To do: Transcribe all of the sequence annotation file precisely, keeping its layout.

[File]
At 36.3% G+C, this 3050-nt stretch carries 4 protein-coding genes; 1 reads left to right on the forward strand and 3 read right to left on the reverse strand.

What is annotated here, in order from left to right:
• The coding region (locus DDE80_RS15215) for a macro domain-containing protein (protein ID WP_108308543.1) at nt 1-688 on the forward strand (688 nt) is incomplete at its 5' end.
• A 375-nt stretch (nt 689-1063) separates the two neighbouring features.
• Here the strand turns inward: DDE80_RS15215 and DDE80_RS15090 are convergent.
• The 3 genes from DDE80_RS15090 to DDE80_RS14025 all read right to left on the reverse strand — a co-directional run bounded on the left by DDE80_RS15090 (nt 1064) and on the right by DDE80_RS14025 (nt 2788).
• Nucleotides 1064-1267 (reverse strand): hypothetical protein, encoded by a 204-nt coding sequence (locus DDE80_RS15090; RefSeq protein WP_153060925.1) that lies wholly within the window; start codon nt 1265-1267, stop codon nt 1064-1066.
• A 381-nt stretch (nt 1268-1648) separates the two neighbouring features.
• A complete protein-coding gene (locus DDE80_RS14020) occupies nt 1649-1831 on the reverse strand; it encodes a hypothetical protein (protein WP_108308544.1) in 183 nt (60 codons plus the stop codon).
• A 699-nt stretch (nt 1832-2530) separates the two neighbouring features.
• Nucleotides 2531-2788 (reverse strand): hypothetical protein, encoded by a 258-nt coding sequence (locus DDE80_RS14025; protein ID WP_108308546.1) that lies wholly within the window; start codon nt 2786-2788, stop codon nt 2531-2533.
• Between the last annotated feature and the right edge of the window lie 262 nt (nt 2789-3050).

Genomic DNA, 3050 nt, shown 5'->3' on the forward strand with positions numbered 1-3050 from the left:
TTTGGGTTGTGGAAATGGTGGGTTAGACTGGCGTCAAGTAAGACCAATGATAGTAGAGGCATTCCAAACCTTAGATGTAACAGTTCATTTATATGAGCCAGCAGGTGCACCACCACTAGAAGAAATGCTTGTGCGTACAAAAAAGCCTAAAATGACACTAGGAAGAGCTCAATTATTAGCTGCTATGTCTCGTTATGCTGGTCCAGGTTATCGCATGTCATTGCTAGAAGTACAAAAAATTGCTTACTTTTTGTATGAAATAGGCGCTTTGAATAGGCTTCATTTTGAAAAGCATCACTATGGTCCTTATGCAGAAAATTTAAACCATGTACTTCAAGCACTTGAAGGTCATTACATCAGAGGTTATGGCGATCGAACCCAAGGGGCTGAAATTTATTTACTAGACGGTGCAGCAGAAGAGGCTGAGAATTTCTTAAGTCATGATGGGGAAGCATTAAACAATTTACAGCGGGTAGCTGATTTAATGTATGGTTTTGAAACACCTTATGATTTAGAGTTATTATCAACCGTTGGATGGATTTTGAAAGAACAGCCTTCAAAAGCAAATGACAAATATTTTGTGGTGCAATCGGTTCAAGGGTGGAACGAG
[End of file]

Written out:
At 36.3% G+C, this 3050-nt stretch carries 4 protein-coding genes; 1 reads left to right on the forward strand and 3 read right to left on the reverse strand.

What is annotated here, in order from left to right:
• The coding region (locus DDE80_RS15215) for a macro domain-containing protein (protein ID WP_108308543.1) at nt 1-688 on the forward strand (688 nt) is incomplete at its 5' end.
• A 375-nt stretch (nt 689-1063) separates the two neighbouring features.
• Here the strand turns inward: DDE80_RS15215 and DDE80_RS15090 are convergent.
• The 3 genes from DDE80_RS15090 to DDE80_RS14025 all read right to left on the reverse strand — a co-directional run bounded on the left by DDE80_RS15090 (nt 1064) and on the right by DDE80_RS14025 (nt 2788).
• Nucleotides 1064-1267 (reverse strand): hypothetical protein, encoded by a 204-nt coding sequence (locus DDE80_RS15090; RefSeq protein WP_153060925.1) that lies wholly within the window; start codon nt 1265-1267, stop codon nt 1064-1066.
• A 381-nt stretch (nt 1268-1648) separates the two neighbouring features.
• A complete protein-coding gene (locus DDE80_RS14020) occupies nt 1649-1831 on the reverse strand; it encodes a hypothetical protein (protein WP_108308544.1) in 183 nt (60 codons plus the stop codon).
• A 699-nt stretch (nt 1832-2530) separates the two neighbouring features.
• Nucleotides 2531-2788 (reverse strand): hypothetical protein, encoded by a 258-nt coding sequence (locus DDE80_RS14025; protein ID WP_108308546.1) that lies wholly within the window; start codon nt 2786-2788, stop codon nt 2531-2533.
• Between the last annotated feature and the right edge of the window lie 262 nt (nt 2789-3050).

Genomic DNA, 3050 nt, shown 5'->3' on the forward strand with positions numbered 1-3050 from the left:
TTTGGGTTGTGGAAATGGTGGGTTAGACTGGCGTCAAGTAAGACCAATGATAGTAGAGGCATTCCAAACCTTAGATGTAACAGTTCATTTATATGAGCCAGCAGGTGCACCACCACTAGAAGAAATGCTTGTGCGTACAAAAAAGCCTAAAATGACACTAGGAAGAGCTCAATTATTAGCTGCTATGTCTCGTTATGCTGGTCCAGGTTATCGCATGTCATTGCTAGAAGTACAAAAAATTGCTTACTTTTTGTATGAAATAGGCGCTTTGAATAGGCTTCATTTTGAAAAGCATCACTATGGTCCTTATGCAGAAAATTTAAACCATGTACTTCAAGCACTTGAAGGTCATTACATCAGAGGTTATGGCGATCGAACCCAAGGGGCTGAAATTTATTTACTAGACGGTGCAGCAGAAGAGGCTGAGAATTTCTTAAGTCATGATGGGGAAGCATTAAACAATTTACAGCGGGTAGCTGATTTAATGTATGGTTTTGAAACACCTTATGATTTAGAGTTATTATCAACCGTTGGATGGATTTTGAAAGAACAGCCTTCAAAAGCAAATGACAAATATTTTGTGGTGCAATCGGTTCAAGGGTGGAACGAG